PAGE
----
Switzerland.

is Assistant Professor of Philosophy at the University of St. Gallen,

JANE M A R IE TODD is the translator of more than seventy books, including Alain Besançon’s The Forbidden Image and Claude-Levi Strauss’s We Are All Cannibals.

philosophy

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religion

Phenomenologies of Scripture A DA M Y. W ELLS, editor

Phenomenologies of Scripture addresses two increasingly convergent disciplines: philosophy and biblical studies. On the one hand, the recent “theological turn” in phenomenology has established religion as a legitimate area of phenomenological inquiry. If that turn is to be enduringly successful, phenomenology must pay attention to the scriptures on which religious life, practice, and thought are based. On the other hand, biblical studies finds itself in a methodological morass. Contemporary approaches to scripture have raised important questions about the meaning and function of scriptural texts that phenomenology is uniquely positioned to answer: How is the meaning of a text constructed or gleaned? How can the divine be present in human words? Is a scientific approach to the Bible still possible? Bringing together essays by eight of today’s most prominent philosophers of religion with responses by two leading biblical scholars, Phenomenologies of Scripture reestablishes the possibility of fruitful, dialectical exchange between fields that demand to be read together. 216 pages • 1 b/w illustration 978-0-8232-7556-4 • Paper • $32.00 (01), £25.99 978-0-8232-7555-7 • Cloth • $115.00 (06), £95.00 Simultaneous electronic edition available Perspectives in Continental Philosophy MAY

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CONTR I BU TOR S: Jeffrey Bloechl, Walter Breuggemann, Jean-Louis Chrétien, Kevin Hart, Robyn Horner, Emmanuel Housset, Jean-Yves Lacoste, Jean-Luc Marion, Dale B. Martin, Robert Sokolowski ADA M Y. W ELLS

is Assistant Professor of Religion at Emory & Henry College.


philosophy

Questions of Phenomenology Language, Alterity, Temporality, Finitude F R A NÇ OI SE DAST U R translated by R OBERT VALLIER

“Françoise Dastur remains one of our greatest scholars of phenomenology and one of our greatest phenomenological thinkers.” — LE ON A RD LAW LO R, Penn State University

264 pages 978-0-8232-3374-8 • Paper • $32.00 (01), £25.99 978-0-8232-3373-1 • Cloth • $115.00 (06), £95.00 Perspectives in Continental Philosophy JUNE

Françoise Dastur is well respected in France and Europe for her mastery of phenomenology as a movement and her clear and cogent explications of phenomenology in movement. These qualities are on display in this remarkable volume. Dastur guides the reader through a series of phenomenological questions—language and logic, self and other, temporality and history, finitude and mortality—that also call phenomenology itself into question, testing its limits and pushing it in new directions. Like Merleau-Ponty, Dastur sees phenomenology not as a doctrine, a catalogue of concepts and catchphrases authored by a single thinker, but as a movement in which several thinkers participate, each inflecting the movement in unique ways. In this regard, Dastur is both one of the clearest guides to phenomenology and one of its ablest practitioners. FRANÇOIS E DASTU R is Professeur Emerita at the Université de Nice. Her most recent book to appear in English is How Are We to Confront Death? An Introduction to Philosophy (Fordham).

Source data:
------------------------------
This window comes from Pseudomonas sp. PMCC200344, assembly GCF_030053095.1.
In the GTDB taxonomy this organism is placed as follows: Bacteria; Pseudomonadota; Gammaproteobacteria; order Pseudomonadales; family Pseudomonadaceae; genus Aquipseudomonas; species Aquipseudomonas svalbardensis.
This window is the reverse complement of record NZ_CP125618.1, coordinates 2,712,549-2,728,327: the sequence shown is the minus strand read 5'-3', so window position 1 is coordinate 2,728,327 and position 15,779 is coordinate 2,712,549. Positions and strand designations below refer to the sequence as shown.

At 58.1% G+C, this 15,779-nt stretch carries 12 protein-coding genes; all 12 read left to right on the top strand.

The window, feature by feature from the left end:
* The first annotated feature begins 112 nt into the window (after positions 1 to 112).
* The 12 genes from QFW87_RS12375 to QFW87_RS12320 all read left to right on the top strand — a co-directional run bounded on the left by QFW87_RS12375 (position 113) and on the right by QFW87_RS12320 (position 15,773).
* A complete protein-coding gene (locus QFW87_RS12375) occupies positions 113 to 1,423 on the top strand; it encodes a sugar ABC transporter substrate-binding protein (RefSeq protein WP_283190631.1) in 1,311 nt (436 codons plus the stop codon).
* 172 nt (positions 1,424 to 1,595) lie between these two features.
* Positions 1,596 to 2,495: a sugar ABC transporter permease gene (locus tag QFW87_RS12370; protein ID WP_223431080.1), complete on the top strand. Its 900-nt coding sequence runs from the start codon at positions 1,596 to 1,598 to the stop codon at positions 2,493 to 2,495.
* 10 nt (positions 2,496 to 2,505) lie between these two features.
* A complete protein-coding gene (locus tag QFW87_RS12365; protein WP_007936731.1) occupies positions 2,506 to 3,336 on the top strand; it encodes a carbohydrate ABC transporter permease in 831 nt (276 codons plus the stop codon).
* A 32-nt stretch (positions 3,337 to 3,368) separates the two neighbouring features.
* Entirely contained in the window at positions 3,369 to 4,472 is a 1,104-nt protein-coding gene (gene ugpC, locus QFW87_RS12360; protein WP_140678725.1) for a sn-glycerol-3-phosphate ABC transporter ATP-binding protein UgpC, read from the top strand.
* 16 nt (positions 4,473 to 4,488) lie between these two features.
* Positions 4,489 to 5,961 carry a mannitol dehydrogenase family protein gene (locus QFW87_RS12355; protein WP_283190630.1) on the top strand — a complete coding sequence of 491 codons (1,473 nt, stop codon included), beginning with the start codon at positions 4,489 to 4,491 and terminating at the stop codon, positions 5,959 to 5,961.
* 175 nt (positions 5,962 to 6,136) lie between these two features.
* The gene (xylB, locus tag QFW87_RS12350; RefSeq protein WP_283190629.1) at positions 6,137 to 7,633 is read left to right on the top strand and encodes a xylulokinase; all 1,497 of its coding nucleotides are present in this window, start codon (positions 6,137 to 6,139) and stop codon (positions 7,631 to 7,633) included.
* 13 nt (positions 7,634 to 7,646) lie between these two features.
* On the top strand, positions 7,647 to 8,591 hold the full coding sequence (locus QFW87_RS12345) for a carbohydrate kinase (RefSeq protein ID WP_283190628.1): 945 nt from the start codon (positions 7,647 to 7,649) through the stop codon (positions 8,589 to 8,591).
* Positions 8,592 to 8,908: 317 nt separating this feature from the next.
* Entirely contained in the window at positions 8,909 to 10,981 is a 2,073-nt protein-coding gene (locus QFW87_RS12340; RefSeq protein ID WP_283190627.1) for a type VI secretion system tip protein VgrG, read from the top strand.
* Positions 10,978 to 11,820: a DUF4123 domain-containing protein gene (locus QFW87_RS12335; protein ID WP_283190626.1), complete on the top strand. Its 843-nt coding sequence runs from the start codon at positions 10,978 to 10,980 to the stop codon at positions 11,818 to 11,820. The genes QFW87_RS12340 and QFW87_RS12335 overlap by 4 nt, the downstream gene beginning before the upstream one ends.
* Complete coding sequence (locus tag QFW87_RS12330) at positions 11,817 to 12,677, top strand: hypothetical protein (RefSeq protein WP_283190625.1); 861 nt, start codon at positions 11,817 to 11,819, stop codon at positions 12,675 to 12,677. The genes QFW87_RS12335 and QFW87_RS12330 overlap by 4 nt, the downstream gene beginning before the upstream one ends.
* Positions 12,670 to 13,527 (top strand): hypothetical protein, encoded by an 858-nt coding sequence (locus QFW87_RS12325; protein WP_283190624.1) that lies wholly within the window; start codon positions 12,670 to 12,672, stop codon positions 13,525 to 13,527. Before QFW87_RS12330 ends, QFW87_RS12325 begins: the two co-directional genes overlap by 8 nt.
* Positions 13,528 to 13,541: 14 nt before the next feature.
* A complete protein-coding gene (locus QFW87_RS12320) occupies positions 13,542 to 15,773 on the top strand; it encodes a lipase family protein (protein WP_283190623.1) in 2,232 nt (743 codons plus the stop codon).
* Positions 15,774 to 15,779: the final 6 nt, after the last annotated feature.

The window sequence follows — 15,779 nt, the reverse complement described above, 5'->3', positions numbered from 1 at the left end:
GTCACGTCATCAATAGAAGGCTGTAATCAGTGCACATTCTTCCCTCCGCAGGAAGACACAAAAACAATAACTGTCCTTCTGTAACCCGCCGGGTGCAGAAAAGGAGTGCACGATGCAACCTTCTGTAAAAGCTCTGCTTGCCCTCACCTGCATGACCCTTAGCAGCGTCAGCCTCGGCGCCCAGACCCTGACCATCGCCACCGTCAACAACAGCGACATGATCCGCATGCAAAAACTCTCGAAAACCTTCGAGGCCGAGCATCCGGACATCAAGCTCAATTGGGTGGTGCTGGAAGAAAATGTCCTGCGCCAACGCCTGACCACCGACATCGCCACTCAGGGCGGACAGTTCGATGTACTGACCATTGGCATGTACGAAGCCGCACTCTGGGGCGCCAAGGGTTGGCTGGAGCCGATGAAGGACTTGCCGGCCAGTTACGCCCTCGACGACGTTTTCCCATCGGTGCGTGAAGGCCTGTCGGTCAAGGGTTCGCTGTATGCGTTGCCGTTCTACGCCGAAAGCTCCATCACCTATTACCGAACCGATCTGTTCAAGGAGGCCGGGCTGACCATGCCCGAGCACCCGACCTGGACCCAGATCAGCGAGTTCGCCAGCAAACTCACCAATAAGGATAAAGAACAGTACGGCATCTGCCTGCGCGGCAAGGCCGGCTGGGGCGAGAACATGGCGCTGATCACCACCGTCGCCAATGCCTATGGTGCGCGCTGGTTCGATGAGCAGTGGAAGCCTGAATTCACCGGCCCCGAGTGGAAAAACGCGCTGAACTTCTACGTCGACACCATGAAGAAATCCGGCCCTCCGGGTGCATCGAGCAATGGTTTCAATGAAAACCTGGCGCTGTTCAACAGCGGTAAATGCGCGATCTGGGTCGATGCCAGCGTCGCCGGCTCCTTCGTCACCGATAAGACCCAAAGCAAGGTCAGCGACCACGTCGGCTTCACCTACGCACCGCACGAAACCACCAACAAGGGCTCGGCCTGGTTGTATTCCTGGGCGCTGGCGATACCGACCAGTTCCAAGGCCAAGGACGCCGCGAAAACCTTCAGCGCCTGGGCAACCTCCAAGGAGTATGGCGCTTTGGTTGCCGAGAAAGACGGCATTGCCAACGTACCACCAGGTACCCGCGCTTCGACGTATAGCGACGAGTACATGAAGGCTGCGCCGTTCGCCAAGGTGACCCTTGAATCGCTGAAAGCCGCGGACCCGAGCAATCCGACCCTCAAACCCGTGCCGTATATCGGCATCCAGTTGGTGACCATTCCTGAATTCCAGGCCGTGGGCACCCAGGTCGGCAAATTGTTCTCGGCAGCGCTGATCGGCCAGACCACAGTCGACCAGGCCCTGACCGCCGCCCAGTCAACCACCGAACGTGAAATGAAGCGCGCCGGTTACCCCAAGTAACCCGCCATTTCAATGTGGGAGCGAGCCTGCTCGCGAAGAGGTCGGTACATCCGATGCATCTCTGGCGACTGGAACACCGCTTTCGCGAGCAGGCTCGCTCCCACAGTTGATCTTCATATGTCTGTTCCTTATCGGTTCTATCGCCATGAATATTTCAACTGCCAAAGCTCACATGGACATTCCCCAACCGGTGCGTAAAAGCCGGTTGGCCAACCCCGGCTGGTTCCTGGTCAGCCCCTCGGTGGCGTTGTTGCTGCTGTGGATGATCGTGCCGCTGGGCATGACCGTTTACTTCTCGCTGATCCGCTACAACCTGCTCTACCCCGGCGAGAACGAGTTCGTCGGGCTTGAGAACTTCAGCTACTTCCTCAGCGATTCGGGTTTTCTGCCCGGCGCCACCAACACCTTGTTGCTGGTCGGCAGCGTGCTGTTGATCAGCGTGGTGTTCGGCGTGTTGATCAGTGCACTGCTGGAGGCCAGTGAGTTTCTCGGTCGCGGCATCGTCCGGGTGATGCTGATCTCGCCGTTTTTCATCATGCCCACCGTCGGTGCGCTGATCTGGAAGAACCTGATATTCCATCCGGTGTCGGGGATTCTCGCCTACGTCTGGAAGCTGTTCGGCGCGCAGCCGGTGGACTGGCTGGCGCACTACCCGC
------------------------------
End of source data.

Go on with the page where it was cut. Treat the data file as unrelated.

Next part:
philosophy

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e n v i r o n m e n ta l st u d i e s

Wilderness in America Philosophical Writings

H E NRY BUG BEE, edited by DAV ID W. RODICK

“Essential for anyone interested in wilderness, revelation, and calling. Henry Bugbee is a philosophical voice of the first order.” — E DWA RD F. MO O N EY, Syracuse University

216 pages • 2 b/w illustrations 978-0-8232-7536-6 • Paper • $32.00 (01), £25.99 978-0-8232-7535-9 • Cloth • $110.00 (06), £91.00 Simultaneous electronic edition available Groundworks: Ecological Issues in Philosophy and Theology JUNE

The philosophy of Henry Bugbee defies traditional academic categorization. Though inspired by Heidegger and American Transcendentalism, he was also admired by the famous analytic philosopher Willard van Orman Quine, who described him as the ultimate exemplar of the examined life. Bugbee’s writings are remarkably different in form and register from anything written in twentieth-century American Philosophy. The beautifully written essays collected here show Bugbee’s continuing commitment that “anyone who throws his entire personality into his work must to some extent adopt an aesthetic attitude and medium.” Together, the book reintroduces a major thinker of nature, an environmental philosopher avant la lettre who has much to contribute to American and continental thought. HENRY B UG BE E

in Journal Form.

(1915–99) was the author of The Inward Morning: A Philosophical Exploration

DAV I D W. R OD ICK

is Assistant Professor of Philosophy at Xavier University.

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theology

Entangled Worlds

Religion, Science, and New Materialisms

CATHE RINE KE LLE R and M ARY-JA N E RU B E N STE IN, editors

320 pages 978-0-8232-7622-6 • Paper • $35.00 (01), £28.99 978-0-8232-7621-9 • Cloth • $110.00 (06), £91.00 Simultaneous electronic edition available Transdisciplinary Theological Colloquia APRIL